Editors' ChoiceCancer

Fatty exosomes hamper antitumor immunity

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Science Translational Medicine  11 Nov 2020:
Vol. 12, Issue 569, eabf4685
DOI: 10.1126/scitranslmed.abf4685

Abstract

Fatty acids in tumor-derived exosomes induce a metabolic switch resulting in immune dysfunction in dendritic cells.

Dendritic cells (DCs) are central regulators of antitumor immunity but are often suppressed within tumors. This results in poor T cell activation and limits the efficacy of checkpoint blockade therapy, which aims to reactivate antitumor immunity. Defining the factors that induce DC dysfunction within the immunosuppressive tumor microenvironment is therefore expected to enable improved outcomes after immunotherapy. One such proposed factor is the release of exosomes by tumor cells. Exosomes are extracellular vesicles that contain distinct components of the cells that secrete them and are important mediators of intercellular crosstalk. Tumor-derived exosomes (TDEs) are of particular interest, because the nucleotides, proteins, metabolites, and lipids they contain can suppress antitumor immunity.

Yin et al. aimed to unravel the effect of TDEs on immunity with a focus on TDE-derived lipids. First, they demonstrated that TDEs not only induce lipid accumulation in DCs but also negatively affect their function in vitro. TDE-exposed DCs expressed more inhibitory checkpoint proteins and suppressive cytokines, were less capable of activating antitumor CD8+ T cells, and induced generation of immunosuppressive regulatory T cells. Next, they generated fluorescently labeled TC-1 cervical cancer cells that secrete traceable TDEs to demonstrate that TDEs were mainly captured by lipid-rich dysfunctional DCs within the tumor microenvironment in vivo. Lipidomic analysis of TDEs in comparison with non-cancer cell–derived exosomes revealed that the former contained fatty acids that directly induce lipid accumulation and immune dysfunction in DCs. Further transcriptomic analysis revealed that TDE-treated DCs displayed enriched expression of lipid metabolism genes. In particular, they were enriched for downstream targets of the ligand-activated transcription factor peroxisome proliferator–activated receptor α (PPARα). Using PPARα-knockout mice, the authors demonstrated that PPARα deficiency resulted in decreased DC lipid content and improved CD8+ T cell function, resulting in slower tumor growth in the MC38 colon carcinoma mouse model. Combination therapy of PPARα and immune checkpoint inhibition further inhibited MC38 tumor growth and improved survival. Mechanistically, the authors demonstrated that fatty acids within TDEs induced a switch from glycolysis toward mitochondrial fatty acid oxidation. Yet the molecular mechanisms by which this metabolic shift inhibits DC function remain to be investigated.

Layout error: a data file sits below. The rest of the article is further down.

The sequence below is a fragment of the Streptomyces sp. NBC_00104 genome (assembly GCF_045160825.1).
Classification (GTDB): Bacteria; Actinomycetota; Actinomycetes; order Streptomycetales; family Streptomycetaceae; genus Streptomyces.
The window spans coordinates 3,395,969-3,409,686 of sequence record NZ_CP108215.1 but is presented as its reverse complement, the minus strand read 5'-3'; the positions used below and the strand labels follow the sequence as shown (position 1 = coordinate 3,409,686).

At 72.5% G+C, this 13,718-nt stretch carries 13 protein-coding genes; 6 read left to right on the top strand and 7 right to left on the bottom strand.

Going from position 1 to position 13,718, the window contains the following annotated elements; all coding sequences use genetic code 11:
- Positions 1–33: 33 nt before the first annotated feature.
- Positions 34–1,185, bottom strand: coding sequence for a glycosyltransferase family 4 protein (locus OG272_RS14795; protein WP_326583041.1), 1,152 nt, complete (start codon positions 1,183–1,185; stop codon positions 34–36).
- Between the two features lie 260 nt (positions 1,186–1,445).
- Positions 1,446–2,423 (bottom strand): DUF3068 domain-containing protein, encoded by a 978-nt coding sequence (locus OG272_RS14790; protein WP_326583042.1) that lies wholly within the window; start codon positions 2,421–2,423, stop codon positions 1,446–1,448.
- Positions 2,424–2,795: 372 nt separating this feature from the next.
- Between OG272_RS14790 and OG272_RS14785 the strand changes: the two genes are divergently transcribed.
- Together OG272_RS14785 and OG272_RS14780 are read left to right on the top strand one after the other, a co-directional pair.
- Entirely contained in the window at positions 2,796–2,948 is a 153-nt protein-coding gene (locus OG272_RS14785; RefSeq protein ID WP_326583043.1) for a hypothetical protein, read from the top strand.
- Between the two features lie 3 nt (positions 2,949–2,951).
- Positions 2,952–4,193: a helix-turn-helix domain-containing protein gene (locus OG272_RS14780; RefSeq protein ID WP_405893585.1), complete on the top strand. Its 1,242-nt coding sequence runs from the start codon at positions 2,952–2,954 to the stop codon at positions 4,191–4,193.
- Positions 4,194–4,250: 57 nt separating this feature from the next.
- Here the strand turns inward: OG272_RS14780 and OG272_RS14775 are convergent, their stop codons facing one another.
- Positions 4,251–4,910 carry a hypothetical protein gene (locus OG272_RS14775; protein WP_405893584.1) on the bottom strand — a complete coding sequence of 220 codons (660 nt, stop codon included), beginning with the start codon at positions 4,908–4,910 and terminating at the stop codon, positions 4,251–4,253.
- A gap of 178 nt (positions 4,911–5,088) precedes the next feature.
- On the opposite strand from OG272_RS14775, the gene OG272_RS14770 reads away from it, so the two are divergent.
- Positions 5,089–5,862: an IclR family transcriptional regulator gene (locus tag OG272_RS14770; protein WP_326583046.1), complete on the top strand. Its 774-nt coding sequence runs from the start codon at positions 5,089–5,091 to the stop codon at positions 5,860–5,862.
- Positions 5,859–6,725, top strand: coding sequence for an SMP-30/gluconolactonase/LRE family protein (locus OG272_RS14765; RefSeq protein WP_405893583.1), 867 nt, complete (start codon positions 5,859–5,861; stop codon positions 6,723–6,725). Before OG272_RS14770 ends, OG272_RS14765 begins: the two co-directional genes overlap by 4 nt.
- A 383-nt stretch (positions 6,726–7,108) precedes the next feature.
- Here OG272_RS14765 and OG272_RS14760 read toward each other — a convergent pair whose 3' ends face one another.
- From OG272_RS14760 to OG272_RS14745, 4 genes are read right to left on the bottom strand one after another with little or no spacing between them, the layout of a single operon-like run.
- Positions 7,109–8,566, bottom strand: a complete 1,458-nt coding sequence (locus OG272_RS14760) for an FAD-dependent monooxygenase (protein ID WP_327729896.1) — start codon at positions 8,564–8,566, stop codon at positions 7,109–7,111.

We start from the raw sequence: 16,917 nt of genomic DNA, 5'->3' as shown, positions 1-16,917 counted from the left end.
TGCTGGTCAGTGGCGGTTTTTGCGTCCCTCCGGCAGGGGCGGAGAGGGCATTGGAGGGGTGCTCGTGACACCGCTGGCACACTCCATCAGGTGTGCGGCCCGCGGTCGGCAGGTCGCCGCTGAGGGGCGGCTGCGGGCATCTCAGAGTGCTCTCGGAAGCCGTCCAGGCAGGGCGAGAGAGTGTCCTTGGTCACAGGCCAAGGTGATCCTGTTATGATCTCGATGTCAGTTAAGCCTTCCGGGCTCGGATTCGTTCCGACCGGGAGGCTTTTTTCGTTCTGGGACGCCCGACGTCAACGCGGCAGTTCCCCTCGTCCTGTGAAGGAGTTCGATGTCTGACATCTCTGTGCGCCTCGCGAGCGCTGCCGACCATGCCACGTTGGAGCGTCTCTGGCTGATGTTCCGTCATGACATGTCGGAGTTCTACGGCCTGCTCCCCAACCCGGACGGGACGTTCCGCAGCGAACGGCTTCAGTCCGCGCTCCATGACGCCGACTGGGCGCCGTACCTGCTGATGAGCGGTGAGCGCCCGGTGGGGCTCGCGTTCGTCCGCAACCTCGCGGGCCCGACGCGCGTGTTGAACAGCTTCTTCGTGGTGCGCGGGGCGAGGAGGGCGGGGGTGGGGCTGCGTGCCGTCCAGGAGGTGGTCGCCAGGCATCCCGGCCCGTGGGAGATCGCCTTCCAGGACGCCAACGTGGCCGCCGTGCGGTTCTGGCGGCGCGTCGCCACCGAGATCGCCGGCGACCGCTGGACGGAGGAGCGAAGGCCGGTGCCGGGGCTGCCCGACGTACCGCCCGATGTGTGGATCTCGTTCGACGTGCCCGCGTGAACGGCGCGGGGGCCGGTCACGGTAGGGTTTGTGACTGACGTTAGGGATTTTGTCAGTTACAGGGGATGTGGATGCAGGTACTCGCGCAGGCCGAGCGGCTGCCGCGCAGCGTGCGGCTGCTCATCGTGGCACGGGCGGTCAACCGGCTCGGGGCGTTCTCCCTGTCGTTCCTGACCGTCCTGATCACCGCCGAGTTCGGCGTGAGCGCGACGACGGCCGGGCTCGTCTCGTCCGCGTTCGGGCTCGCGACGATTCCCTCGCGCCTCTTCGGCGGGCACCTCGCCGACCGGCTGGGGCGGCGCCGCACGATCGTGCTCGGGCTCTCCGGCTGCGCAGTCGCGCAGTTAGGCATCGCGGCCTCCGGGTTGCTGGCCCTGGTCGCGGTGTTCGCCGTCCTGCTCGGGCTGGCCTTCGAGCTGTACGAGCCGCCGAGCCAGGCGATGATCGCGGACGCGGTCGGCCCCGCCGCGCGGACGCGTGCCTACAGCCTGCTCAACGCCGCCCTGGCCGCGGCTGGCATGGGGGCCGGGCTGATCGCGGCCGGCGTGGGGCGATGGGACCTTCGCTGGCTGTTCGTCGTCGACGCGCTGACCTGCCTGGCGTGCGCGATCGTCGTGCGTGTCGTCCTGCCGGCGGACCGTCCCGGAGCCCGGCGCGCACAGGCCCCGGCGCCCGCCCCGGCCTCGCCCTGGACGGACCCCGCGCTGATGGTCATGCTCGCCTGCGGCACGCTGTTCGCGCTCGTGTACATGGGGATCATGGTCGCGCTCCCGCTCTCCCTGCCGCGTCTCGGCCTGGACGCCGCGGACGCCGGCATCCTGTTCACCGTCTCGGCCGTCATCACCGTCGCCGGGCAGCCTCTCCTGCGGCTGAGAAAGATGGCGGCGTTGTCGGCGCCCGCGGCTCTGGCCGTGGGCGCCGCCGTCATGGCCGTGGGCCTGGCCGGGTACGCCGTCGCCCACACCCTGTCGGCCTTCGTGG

An important future line of investigation is whether the observed TDE-induced metabolic changes and immune dysfunction are also at play in human tumor–infiltrating DCs. This is especially important from a translational perspective because it could help to predict response or resistance to checkpoint inhibition in the clinic and could pave the way to better designed combination immunotherapies.

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